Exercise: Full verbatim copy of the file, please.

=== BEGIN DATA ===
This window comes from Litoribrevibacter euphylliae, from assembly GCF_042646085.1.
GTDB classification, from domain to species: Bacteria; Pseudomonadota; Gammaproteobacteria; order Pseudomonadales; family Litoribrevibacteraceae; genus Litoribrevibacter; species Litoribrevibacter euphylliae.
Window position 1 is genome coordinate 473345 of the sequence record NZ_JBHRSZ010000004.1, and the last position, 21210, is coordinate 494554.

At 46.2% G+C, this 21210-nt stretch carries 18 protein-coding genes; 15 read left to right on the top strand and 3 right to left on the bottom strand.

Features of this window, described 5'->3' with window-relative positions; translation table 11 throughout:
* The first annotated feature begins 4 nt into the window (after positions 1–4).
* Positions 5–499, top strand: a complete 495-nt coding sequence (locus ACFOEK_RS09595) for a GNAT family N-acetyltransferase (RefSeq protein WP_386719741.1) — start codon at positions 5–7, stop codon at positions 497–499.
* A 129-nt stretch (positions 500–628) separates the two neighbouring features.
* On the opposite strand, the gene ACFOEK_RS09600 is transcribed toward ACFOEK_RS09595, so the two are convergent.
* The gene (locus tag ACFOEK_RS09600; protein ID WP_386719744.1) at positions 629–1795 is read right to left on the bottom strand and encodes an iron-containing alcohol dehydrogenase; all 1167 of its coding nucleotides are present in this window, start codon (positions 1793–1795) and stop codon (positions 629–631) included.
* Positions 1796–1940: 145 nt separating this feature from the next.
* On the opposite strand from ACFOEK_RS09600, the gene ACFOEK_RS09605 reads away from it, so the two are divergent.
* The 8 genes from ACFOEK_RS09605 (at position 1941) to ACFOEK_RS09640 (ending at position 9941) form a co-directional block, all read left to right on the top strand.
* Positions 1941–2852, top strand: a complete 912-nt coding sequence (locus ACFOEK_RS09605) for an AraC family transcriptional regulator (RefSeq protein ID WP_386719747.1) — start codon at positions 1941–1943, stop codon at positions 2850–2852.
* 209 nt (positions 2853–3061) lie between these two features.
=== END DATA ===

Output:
This window comes from Litoribrevibacter euphylliae, from assembly GCF_042646085.1.
GTDB classification, from domain to species: Bacteria; Pseudomonadota; Gammaproteobacteria; order Pseudomonadales; family Litoribrevibacteraceae; genus Litoribrevibacter; species Litoribrevibacter euphylliae.
Window position 1 is genome coordinate 473345 of the sequence record NZ_JBHRSZ010000004.1, and the last position, 21210, is coordinate 494554.

At 46.2% G+C, this 21210-nt stretch carries 18 protein-coding genes; 15 read left to right on the top strand and 3 right to left on the bottom strand.

Features of this window, described 5'->3' with window-relative positions; translation table 11 throughout:
* The first annotated feature begins 4 nt into the window (after positions 1–4).
* Positions 5–499, top strand: a complete 495-nt coding sequence (locus ACFOEK_RS09595) for a GNAT family N-acetyltransferase (RefSeq protein WP_386719741.1) — start codon at positions 5–7, stop codon at positions 497–499.
* A 129-nt stretch (positions 500–628) separates the two neighbouring features.
* On the opposite strand, the gene ACFOEK_RS09600 is transcribed toward ACFOEK_RS09595, so the two are convergent.
* The gene (locus tag ACFOEK_RS09600; protein ID WP_386719744.1) at positions 629–1795 is read right to left on the bottom strand and encodes an iron-containing alcohol dehydrogenase; all 1167 of its coding nucleotides are present in this window, start codon (positions 1793–1795) and stop codon (positions 629–631) included.
* Positions 1796–1940: 145 nt separating this feature from the next.
* On the opposite strand from ACFOEK_RS09600, the gene ACFOEK_RS09605 reads away from it, so the two are divergent.
* The 8 genes from ACFOEK_RS09605 (at position 1941) to ACFOEK_RS09640 (ending at position 9941) form a co-directional block, all read left to right on the top strand.
* Positions 1941–2852, top strand: a complete 912-nt coding sequence (locus ACFOEK_RS09605) for an AraC family transcriptional regulator (RefSeq protein ID WP_386719747.1) — start codon at positions 1941–1943, stop codon at positions 2850–2852.
* 209 nt (positions 2853–3061) lie between these two features.